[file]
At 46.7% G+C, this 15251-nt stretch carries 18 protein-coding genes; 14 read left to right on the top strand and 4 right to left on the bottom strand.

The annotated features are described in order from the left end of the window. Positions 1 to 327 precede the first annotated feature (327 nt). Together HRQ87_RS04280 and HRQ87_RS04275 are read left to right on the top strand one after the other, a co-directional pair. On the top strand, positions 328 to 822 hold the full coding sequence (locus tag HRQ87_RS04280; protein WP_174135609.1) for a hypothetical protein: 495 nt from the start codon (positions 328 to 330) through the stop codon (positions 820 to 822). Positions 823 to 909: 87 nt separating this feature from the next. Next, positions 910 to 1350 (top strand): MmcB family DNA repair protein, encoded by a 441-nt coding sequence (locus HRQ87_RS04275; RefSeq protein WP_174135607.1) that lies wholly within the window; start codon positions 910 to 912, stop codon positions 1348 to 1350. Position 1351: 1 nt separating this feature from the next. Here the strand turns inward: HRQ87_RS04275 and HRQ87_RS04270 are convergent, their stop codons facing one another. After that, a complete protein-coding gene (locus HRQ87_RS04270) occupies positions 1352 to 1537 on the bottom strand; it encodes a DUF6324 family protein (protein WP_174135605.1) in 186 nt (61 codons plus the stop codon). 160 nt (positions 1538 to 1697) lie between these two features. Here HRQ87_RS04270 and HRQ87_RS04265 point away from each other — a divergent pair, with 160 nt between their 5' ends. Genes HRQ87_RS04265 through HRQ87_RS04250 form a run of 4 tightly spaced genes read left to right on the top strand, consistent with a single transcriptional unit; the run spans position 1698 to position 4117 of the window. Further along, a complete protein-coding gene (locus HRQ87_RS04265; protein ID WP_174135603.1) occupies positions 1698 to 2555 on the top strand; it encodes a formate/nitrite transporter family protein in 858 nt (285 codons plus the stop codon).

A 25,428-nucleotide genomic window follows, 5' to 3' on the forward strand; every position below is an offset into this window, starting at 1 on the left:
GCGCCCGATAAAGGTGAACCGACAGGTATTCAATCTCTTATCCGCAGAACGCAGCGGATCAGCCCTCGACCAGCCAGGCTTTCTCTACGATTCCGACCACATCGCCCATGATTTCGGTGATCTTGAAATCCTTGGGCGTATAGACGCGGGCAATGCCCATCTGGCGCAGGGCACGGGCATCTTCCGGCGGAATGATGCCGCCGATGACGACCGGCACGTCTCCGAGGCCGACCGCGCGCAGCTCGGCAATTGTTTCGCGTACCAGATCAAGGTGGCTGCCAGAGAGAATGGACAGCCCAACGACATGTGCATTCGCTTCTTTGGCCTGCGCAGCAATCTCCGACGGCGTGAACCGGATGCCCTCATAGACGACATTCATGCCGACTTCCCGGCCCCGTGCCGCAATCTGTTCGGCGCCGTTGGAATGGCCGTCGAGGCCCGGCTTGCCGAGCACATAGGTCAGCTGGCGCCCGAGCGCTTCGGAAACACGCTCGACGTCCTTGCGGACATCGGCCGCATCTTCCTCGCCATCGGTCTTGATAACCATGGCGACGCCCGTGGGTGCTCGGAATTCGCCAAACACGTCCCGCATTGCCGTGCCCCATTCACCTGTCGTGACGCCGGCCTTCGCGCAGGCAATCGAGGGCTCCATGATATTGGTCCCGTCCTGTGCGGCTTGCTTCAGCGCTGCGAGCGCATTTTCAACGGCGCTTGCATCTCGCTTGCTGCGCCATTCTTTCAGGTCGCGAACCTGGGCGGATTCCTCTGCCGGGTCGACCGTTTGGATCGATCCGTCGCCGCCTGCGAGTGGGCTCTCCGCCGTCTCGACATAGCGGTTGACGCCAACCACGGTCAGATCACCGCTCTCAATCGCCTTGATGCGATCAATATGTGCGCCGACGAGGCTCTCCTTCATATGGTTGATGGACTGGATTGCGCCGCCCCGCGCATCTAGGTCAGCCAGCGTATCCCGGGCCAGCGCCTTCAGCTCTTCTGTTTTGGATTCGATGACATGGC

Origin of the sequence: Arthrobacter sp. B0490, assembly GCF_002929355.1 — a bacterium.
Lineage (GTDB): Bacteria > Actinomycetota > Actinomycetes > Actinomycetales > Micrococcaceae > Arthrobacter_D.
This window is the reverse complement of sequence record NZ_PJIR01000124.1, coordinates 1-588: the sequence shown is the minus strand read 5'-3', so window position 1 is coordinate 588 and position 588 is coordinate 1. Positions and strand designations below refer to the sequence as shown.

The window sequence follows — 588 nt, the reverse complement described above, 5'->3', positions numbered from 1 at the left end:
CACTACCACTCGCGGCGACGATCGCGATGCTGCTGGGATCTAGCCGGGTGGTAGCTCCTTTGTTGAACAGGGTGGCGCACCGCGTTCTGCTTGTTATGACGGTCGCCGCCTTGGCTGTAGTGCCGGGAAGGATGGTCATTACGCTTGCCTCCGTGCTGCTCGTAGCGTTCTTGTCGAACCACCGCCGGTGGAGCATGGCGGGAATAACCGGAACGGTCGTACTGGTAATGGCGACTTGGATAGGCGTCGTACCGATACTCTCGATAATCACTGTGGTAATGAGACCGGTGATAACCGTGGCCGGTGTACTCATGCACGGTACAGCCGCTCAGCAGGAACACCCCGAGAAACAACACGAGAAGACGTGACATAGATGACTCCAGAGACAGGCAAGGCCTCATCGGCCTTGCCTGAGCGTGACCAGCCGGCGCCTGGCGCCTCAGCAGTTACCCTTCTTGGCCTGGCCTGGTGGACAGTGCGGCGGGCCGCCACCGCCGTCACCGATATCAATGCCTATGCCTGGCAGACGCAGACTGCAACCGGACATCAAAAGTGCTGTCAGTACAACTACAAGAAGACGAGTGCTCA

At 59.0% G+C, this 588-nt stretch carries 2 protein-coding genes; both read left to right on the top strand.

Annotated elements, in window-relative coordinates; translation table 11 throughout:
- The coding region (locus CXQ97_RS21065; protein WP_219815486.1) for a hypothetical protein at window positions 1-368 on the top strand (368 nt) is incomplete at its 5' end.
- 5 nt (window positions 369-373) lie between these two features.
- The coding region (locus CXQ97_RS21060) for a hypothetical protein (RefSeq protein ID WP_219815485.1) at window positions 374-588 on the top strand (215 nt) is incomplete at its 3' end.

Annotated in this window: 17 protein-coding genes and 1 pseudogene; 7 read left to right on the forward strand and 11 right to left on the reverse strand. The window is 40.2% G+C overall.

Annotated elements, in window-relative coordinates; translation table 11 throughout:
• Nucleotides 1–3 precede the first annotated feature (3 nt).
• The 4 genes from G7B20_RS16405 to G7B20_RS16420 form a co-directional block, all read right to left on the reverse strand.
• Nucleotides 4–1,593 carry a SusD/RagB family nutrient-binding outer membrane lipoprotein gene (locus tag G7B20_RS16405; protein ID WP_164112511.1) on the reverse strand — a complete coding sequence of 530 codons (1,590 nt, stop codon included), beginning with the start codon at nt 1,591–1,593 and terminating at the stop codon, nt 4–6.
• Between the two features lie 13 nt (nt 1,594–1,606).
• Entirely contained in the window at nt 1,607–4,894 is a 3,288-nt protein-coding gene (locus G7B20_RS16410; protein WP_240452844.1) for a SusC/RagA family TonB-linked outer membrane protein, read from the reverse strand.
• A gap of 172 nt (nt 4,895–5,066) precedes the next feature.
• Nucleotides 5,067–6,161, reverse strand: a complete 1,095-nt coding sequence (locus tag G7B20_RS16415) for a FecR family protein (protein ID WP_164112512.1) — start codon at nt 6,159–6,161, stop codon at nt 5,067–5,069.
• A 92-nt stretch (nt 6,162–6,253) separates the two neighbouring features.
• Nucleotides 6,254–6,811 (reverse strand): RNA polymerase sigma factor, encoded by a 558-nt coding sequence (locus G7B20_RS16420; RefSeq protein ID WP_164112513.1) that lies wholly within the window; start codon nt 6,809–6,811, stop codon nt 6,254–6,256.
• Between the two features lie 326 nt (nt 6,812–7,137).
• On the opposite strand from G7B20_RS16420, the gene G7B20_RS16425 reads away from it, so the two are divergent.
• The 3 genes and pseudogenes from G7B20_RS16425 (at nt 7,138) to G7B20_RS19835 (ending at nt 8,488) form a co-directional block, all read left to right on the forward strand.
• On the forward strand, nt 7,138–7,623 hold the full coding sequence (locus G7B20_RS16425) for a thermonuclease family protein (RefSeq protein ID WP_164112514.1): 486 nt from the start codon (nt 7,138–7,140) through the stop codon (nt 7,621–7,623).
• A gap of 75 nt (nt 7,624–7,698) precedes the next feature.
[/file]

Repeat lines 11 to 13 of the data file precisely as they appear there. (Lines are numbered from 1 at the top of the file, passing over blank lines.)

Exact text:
Annotated elements, in window-relative coordinates; translation table 11 throughout:
- The coding region (locus CXQ97_RS21065; protein WP_219815486.1) for a hypothetical protein at window positions 1-368 on the top strand (368 nt) is incomplete at its 5' end.
- 5 nt (window positions 369-373) lie between these two features.